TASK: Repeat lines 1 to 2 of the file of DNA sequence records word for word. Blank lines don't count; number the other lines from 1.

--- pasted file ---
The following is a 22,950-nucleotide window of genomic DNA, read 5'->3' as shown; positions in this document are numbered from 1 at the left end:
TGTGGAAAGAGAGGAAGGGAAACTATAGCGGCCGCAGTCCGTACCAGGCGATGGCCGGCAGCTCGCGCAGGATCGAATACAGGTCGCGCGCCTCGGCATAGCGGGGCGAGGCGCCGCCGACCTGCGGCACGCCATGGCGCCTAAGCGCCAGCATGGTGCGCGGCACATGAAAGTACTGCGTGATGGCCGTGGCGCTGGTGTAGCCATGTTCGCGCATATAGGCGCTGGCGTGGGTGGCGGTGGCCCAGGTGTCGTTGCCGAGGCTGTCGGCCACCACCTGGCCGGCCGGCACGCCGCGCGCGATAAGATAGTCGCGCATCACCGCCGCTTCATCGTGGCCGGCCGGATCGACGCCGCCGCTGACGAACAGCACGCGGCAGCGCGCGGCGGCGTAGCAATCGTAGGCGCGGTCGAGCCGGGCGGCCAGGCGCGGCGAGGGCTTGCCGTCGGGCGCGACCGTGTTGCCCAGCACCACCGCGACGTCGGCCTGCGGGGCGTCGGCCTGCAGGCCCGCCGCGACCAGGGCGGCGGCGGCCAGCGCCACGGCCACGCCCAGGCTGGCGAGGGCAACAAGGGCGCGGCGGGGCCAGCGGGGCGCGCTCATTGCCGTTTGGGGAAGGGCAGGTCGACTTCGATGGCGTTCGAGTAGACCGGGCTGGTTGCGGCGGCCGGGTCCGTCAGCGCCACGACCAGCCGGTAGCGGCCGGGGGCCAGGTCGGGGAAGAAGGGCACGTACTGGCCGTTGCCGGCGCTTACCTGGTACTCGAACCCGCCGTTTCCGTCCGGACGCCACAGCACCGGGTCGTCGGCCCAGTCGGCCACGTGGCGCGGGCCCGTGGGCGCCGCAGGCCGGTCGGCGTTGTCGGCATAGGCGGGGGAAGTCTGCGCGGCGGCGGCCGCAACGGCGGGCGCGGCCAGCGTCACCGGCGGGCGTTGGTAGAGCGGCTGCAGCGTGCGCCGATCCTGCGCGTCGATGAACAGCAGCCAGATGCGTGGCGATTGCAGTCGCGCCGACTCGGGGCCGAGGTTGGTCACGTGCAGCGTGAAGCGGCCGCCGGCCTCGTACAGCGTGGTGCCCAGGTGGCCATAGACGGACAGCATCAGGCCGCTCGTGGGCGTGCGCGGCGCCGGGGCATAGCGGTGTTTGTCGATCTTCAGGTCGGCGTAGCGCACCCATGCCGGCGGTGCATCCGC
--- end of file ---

The following is a 22,950-nucleotide window of genomic DNA, read 5'->3' as shown; positions in this document are numbered from 1 at the left end:
TGTGGAAAGAGAGGAAGGGAAACTATAGCGGCCGCAGTCCGTACCAGGCGATGGCCGGCAGCTCGCGCAGGATCGAATACAGGTCGCGCGCCTCGGCATAGCGGGGCGAGGCGCCGCCGACCTGCGGCACGCCATGGCGCCTAAGCGCCAGCATGGTGCGCGGCACATGAAAGTACTGCGTGATGGCCGTGGCGCTGGTGTAGCCATGTTCGCGCATATAGGCGCTGGCGTGGGTGGCGGTGGCCCAGGTGTCGTTGCCGAGGCTGTCGGCCACCACCTGGCCGGCCGGCACGCCGCGCGCGATAAGATAGTCGCGCATCACCGCCGCTTCATCGTGGCCGGCCGGATCGACGCCGCCGCTGACGAACAGCACGCGGCAGCGCGCGGCGGCGTAGCAATCGTAGGCGCGGTCGAGCCGGGCGGCCAGGCGCGGCGAGGGCTTGCCGTCGGGCGCGACCGTGTTGCCCAGCACCACCGCGACGTCGGCCTGCGGGGCGTCGGCCTGCAGGCCCGCCGCGACCAGGGCGGCGGCGGCCAGCGCCACGGCCACGCCCAGGCTGGCGAGGGCAACAAGGGCGCGGCGGGGCCAGCGGGGCGCGCTCATTGCCGTTTGGGGAAGGGCAGGTCGACTTCGATGGCGTTCGAGTAGACCGGGCTGGTTGCGGCGGCCGGGTCCGTCAGCGCCACGACCAGCCGGTAGCGGCCGGGGGCCAGGTCGGGGAAGAAGGGCACGTACTGGCCGTTGCCGGCGCTTACCTGGTACTCGAACCCGCCGTTTCCGTCCGGACGCCACAGCACCGGGTCGTCGGCCCAGTCGGCCACGTGGCGCGGGCCCGTGGGCGCCGCAGGCCGGTCGGCGTTGTCGGCATAGGCGGGGGAAGTCTGCGCGGCGGCGGCCGCAACGGCGGGCGCGGCCAGCGTCACCGGCGGGCGTTGGTAGAGCGGCTGCAGCGTGCGCCGATCCTGCGCGTCGATGAACAGCAGCCAGATGCGTGGCGATTGCAGTCGCGCCGACTCGGGGCCGAGGTTGGTCACGTGCAGCGTGAAGCGGCCGCCGGCCTCGTACAGCGTGGTGCCCAGGTGGCCATAGACGGACAGCATCAGGCCGCTCGTGGGCGTGCGCGGCGCCGGGGCATAGCGGTGTTTGTCGATCTTCAGGTCGGCGTAGCGCACCCATGCCGGCGGTGCATCCGC